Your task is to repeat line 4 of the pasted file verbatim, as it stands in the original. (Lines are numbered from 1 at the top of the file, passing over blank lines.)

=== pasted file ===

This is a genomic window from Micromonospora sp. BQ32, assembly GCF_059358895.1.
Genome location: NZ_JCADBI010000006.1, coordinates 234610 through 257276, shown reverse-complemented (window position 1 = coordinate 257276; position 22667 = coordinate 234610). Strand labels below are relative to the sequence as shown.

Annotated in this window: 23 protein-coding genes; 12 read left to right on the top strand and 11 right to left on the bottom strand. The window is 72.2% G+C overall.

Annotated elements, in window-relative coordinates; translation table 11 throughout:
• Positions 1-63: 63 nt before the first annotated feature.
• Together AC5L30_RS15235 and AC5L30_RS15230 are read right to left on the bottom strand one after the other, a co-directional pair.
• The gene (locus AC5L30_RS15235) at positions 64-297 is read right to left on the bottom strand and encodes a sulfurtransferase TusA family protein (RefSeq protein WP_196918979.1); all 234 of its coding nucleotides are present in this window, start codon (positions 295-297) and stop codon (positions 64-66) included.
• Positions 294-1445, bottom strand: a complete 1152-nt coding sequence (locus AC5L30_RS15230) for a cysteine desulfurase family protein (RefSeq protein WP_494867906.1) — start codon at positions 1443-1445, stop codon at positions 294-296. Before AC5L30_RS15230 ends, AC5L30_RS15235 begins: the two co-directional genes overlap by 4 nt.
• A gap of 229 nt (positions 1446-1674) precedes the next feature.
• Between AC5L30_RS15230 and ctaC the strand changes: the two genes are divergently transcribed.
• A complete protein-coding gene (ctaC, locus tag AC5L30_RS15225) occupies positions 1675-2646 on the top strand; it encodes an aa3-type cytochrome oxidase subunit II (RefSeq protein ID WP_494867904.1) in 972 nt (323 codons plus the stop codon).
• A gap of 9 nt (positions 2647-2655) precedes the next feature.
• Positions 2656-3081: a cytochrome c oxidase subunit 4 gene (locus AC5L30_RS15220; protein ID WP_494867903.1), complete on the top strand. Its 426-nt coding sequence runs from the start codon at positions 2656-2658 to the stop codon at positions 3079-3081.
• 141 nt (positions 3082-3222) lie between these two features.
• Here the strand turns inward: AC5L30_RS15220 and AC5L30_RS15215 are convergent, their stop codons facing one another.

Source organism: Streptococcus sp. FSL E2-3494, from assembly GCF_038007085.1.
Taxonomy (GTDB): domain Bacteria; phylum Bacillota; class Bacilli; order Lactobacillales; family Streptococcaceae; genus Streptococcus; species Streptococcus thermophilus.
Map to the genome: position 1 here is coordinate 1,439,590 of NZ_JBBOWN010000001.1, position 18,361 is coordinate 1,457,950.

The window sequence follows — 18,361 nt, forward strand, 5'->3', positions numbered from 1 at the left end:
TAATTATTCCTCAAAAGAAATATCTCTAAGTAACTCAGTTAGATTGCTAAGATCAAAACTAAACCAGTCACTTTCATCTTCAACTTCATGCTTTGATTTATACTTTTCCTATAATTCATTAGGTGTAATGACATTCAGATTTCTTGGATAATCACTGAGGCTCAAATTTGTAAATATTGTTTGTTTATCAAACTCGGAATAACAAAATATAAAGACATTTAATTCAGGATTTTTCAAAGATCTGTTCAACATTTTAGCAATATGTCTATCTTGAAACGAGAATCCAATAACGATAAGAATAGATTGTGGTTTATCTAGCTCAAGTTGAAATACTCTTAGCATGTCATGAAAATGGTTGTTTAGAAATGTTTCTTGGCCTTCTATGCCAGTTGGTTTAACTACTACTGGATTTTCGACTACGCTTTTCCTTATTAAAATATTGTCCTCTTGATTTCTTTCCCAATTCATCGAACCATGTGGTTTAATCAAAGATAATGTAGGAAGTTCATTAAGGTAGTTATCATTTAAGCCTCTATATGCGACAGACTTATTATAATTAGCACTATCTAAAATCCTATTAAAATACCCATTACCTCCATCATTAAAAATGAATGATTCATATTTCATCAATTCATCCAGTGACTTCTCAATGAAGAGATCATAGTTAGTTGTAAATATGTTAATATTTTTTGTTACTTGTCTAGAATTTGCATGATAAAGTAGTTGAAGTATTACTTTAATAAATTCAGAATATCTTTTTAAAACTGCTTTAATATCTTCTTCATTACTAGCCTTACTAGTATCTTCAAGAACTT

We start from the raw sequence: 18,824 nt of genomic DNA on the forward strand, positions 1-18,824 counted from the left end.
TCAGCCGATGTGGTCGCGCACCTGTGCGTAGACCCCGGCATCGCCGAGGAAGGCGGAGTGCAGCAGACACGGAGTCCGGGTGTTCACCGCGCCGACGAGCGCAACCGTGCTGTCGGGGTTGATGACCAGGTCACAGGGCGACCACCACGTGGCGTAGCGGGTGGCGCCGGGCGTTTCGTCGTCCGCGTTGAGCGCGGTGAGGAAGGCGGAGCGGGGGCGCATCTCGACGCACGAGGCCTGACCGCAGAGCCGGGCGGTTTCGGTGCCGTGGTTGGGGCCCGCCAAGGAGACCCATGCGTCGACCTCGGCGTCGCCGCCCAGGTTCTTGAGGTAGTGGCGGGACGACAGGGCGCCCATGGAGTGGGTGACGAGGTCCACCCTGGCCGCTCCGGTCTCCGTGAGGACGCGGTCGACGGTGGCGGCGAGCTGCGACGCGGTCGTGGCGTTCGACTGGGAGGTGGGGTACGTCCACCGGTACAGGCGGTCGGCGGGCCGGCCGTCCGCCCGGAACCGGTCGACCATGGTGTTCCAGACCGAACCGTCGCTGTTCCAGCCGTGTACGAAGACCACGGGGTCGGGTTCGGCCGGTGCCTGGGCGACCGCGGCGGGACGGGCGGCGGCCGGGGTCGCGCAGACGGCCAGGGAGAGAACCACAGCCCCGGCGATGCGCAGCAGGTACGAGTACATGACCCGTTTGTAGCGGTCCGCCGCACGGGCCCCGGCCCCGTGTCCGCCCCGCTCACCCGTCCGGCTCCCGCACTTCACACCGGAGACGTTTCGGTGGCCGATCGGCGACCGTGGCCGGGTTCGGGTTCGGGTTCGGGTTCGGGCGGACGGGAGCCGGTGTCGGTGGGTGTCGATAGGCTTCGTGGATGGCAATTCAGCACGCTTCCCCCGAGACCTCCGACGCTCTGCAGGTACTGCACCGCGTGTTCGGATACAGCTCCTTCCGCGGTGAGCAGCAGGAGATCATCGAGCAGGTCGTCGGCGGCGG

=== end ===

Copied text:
Annotated elements, in window-relative coordinates; translation table 11 throughout: